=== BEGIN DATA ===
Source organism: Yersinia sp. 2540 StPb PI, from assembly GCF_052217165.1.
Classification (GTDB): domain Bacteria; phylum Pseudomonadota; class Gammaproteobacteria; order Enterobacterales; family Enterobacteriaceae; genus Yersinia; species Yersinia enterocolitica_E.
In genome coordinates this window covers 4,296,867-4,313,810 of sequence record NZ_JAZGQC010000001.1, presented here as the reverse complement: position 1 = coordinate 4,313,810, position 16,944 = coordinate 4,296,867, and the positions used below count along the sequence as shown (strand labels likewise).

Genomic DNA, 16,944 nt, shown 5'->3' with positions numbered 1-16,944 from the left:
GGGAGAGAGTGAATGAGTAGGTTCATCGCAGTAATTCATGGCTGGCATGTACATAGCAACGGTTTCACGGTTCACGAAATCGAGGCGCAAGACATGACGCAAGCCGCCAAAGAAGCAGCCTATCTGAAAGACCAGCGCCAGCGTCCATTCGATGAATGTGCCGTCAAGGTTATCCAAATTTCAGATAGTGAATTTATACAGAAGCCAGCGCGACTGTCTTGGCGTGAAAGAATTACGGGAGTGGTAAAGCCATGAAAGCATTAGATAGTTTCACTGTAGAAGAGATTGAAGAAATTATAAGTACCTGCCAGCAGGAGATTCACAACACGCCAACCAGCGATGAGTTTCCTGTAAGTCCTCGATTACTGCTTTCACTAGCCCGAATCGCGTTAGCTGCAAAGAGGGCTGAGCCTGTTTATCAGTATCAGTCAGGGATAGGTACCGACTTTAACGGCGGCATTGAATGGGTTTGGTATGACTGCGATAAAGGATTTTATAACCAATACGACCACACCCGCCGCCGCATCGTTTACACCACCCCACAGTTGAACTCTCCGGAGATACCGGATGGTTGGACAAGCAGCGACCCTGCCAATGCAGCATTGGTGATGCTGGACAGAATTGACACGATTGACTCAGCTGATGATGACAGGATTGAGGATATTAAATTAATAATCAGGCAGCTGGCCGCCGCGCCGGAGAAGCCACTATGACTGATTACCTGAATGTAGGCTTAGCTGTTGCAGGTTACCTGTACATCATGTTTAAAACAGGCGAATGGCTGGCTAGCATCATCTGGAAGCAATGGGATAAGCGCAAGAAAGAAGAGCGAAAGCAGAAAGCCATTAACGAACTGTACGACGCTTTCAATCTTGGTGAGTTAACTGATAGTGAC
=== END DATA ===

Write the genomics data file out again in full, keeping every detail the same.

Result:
Source organism: Yersinia sp. 2540 StPb PI, from assembly GCF_052217165.1.
Classification (GTDB): domain Bacteria; phylum Pseudomonadota; class Gammaproteobacteria; order Enterobacterales; family Enterobacteriaceae; genus Yersinia; species Yersinia enterocolitica_E.
In genome coordinates this window covers 4,296,867-4,313,810 of sequence record NZ_JAZGQC010000001.1, presented here as the reverse complement: position 1 = coordinate 4,313,810, position 16,944 = coordinate 4,296,867, and the positions used below count along the sequence as shown (strand labels likewise).

Genomic DNA, 16,944 nt, shown 5'->3' with positions numbered 1-16,944 from the left:
GGGAGAGAGTGAATGAGTAGGTTCATCGCAGTAATTCATGGCTGGCATGTACATAGCAACGGTTTCACGGTTCACGAAATCGAGGCGCAAGACATGACGCAAGCCGCCAAAGAAGCAGCCTATCTGAAAGACCAGCGCCAGCGTCCATTCGATGAATGTGCCGTCAAGGTTATCCAAATTTCAGATAGTGAATTTATACAGAAGCCAGCGCGACTGTCTTGGCGTGAAAGAATTACGGGAGTGGTAAAGCCATGAAAGCATTAGATAGTTTCACTGTAGAAGAGATTGAAGAAATTATAAGTACCTGCCAGCAGGAGATTCACAACACGCCAACCAGCGATGAGTTTCCTGTAAGTCCTCGATTACTGCTTTCACTAGCCCGAATCGCGTTAGCTGCAAAGAGGGCTGAGCCTGTTTATCAGTATCAGTCAGGGATAGGTACCGACTTTAACGGCGGCATTGAATGGGTTTGGTATGACTGCGATAAAGGATTTTATAACCAATACGACCACACCCGCCGCCGCATCGTTTACACCACCCCACAGTTGAACTCTCCGGAGATACCGGATGGTTGGACAAGCAGCGACCCTGCCAATGCAGCATTGGTGATGCTGGACAGAATTGACACGATTGACTCAGCTGATGATGACAGGATTGAGGATATTAAATTAATAATCAGGCAGCTGGCCGCCGCGCCGGAGAAGCCACTATGACTGATTACCTGAATGTAGGCTTAGCTGTTGCAGGTTACCTGTACATCATGTTTAAAACAGGCGAATGGCTGGCTAGCATCATCTGGAAGCAATGGGATAAGCGCAAGAAAGAAGAGCGAAAGCAGAAAGCCATTAACGAACTGTACGACGCTTTCAATCTTGGTGAGTTAACTGATAGTGAC